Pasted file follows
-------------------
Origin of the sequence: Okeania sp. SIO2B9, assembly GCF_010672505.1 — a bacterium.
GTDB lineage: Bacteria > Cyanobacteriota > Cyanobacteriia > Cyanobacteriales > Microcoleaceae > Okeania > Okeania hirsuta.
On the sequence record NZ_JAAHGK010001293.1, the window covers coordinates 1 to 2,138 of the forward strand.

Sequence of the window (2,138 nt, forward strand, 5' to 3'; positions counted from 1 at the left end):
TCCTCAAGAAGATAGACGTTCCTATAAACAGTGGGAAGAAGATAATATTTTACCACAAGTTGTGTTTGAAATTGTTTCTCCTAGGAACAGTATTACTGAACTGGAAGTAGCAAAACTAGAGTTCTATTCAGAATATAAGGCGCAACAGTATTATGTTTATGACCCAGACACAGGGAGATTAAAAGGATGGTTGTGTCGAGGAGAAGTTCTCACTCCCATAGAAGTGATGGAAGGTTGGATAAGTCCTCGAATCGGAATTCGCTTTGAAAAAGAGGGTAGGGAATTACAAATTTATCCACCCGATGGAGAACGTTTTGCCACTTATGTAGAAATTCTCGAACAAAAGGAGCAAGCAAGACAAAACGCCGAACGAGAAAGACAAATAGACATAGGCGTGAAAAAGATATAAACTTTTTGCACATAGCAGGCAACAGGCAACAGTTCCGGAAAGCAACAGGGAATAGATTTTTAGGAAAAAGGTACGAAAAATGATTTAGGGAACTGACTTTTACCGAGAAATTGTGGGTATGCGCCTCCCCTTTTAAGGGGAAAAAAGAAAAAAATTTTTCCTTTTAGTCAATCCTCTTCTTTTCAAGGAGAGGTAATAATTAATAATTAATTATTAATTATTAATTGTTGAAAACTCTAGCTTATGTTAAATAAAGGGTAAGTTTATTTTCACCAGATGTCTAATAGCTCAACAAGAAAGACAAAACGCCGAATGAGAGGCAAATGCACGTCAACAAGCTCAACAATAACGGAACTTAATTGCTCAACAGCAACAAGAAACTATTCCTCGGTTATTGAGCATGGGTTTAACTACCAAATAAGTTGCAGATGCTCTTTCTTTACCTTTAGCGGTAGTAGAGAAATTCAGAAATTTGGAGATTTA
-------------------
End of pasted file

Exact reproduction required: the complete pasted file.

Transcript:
Origin of the sequence: Okeania sp. SIO2B9, assembly GCF_010672505.1 — a bacterium.
GTDB lineage: Bacteria > Cyanobacteriota > Cyanobacteriia > Cyanobacteriales > Microcoleaceae > Okeania > Okeania hirsuta.
On the sequence record NZ_JAAHGK010001293.1, the window covers coordinates 1 to 2,138 of the forward strand.

Sequence of the window (2,138 nt, forward strand, 5' to 3'; positions counted from 1 at the left end):
TCCTCAAGAAGATAGACGTTCCTATAAACAGTGGGAAGAAGATAATATTTTACCACAAGTTGTGTTTGAAATTGTTTCTCCTAGGAACAGTATTACTGAACTGGAAGTAGCAAAACTAGAGTTCTATTCAGAATATAAGGCGCAACAGTATTATGTTTATGACCCAGACACAGGGAGATTAAAAGGATGGTTGTGTCGAGGAGAAGTTCTCACTCCCATAGAAGTGATGGAAGGTTGGATAAGTCCTCGAATCGGAATTCGCTTTGAAAAAGAGGGTAGGGAATTACAAATTTATCCACCCGATGGAGAACGTTTTGCCACTTATGTAGAAATTCTCGAACAAAAGGAGCAAGCAAGACAAAACGCCGAACGAGAAAGACAAATAGACATAGGCGTGAAAAAGATATAAACTTTTTGCACATAGCAGGCAACAGGCAACAGTTCCGGAAAGCAACAGGGAATAGATTTTTAGGAAAAAGGTACGAAAAATGATTTAGGGAACTGACTTTTACCGAGAAATTGTGGGTATGCGCCTCCCCTTTTAAGGGGAAAAAAGAAAAAAATTTTTCCTTTTAGTCAATCCTCTTCTTTTCAAGGAGAGGTAATAATTAATAATTAATTATTAATTATTAATTGTTGAAAACTCTAGCTTATGTTAAATAAAGGGTAAGTTTATTTTCACCAGATGTCTAATAGCTCAACAAGAAAGACAAAACGCCGAATGAGAGGCAAATGCACGTCAACAAGCTCAACAATAACGGAACTTAATTGCTCAACAGCAACAAGAAACTATTCCTCGGTTATTGAGCATGGGTTTAACTACCAAATAAGTTGCAGATGCTCTTTCTTTACCTTTAGCGGTAGTAGAGAAATTCAGAAATTTGGAGATTTA